Author



“Is the Government Thinking of Abolishing the Targeted Subsidies Law?” Tehran-e Emrooz, 1 Aban 2013 / 23 October 2013.

The Tehran-e Emrooz report writes that the government appears to be heading towards an attempt to completely eliminate the system of cash subsidies.  “Based on comments made by government officials, one can come to the conclusion that the government is seeking to change the cash subsidies scheme bit by bit, first by removing the top 30 percent from the system.  This change could eventually culminate in the elimination of the entire payment of cash subsidies.”  Among other evidence, the report points to remarks made by Rouhani about the dire state of Iran’s treasury and the need for state expenditures to be cut.  Specifically, it is cited that the president complained last week that “180 trillion tomans [$72 billion at official exchange rates] in deficits from the previous administration have remained with us.”  The paper argues that while the Majlis appears in favor of only cutting the highest earners from the recipient list, the Rouhani government recognizes the complexity of the process and may think that a messy attempt to exclude a portion of Iranians from a widespread benefit will lead to domestic tension – and thus may seek a more uniform approach as an eventual strategy.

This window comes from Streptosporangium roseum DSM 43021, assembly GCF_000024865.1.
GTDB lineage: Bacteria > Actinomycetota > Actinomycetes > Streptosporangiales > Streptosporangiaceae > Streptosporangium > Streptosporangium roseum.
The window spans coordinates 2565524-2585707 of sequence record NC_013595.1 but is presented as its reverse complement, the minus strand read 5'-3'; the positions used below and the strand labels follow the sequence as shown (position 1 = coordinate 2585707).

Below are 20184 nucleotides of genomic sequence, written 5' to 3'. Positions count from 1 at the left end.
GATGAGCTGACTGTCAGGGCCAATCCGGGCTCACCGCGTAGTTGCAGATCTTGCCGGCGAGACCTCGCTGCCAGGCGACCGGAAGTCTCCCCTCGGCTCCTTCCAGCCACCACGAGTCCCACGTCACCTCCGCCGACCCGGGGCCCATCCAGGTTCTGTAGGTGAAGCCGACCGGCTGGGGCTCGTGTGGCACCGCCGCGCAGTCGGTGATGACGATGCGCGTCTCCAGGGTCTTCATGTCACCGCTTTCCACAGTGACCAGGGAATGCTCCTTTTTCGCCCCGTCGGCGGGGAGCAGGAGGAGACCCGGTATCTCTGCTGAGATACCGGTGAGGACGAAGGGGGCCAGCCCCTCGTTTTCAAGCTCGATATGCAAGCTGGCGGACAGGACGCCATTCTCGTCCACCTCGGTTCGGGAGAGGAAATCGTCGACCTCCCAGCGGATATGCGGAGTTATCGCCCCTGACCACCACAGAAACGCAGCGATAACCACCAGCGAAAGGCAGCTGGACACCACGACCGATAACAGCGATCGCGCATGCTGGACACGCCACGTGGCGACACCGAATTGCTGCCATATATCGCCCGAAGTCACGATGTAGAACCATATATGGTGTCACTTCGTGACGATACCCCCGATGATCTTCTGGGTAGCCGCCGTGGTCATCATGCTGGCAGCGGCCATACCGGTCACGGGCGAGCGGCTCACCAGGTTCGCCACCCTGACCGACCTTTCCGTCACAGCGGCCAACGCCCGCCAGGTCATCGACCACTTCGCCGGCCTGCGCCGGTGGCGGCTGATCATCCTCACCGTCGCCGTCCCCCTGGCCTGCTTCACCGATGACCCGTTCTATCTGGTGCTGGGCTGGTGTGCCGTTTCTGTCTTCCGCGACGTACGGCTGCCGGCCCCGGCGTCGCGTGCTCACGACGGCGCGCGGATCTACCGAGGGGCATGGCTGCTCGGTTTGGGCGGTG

“The Economic Perils of Populism.” Jomhouri Eslami, 1 Aban 2013 / 23 October 2013.

The editorial in Jomhouri Eslami  focuses on looking at the costs of Iran’s battles over inflation and subsidies, saying that the Principlist 7th Majlis did not realize the effect that price control laws it passed in 2005 would have on the future of Iran’s economy.  Citing self-congratulatory remarks from then-speaker (and 2013 presidential candidate) Gholam-Ali Haddad Adel, the paper writes, “As experts at the time noted, this Majlis decision dealt one of the biggest shocks to the economy of the nation, a shock that not only forced the Ahmadinejad administration into the creation of the targeted subsidies law, but now has also left the Rouhani administration facing great challenges.”  It writes that the price controls of the past, including heavily subsidized energy rates, led to inefficient practices in Iranian industries, who scrambled to raise prices when subsidies were finally cut.  Now with the Rouhani government looking to cut cash subsidies, the paper argues that those who complain that the current government is raising the effective prices on its citizens should instead realize that the mistakes of the past have led to today’s problems.         


“15 Million of the Middle Class at Risk of Losing Cash Subsidies.Interview with Hossein Raghfar by Dooman Sahand, Shargh, 30 Mehr 2013 / 22 October 2013.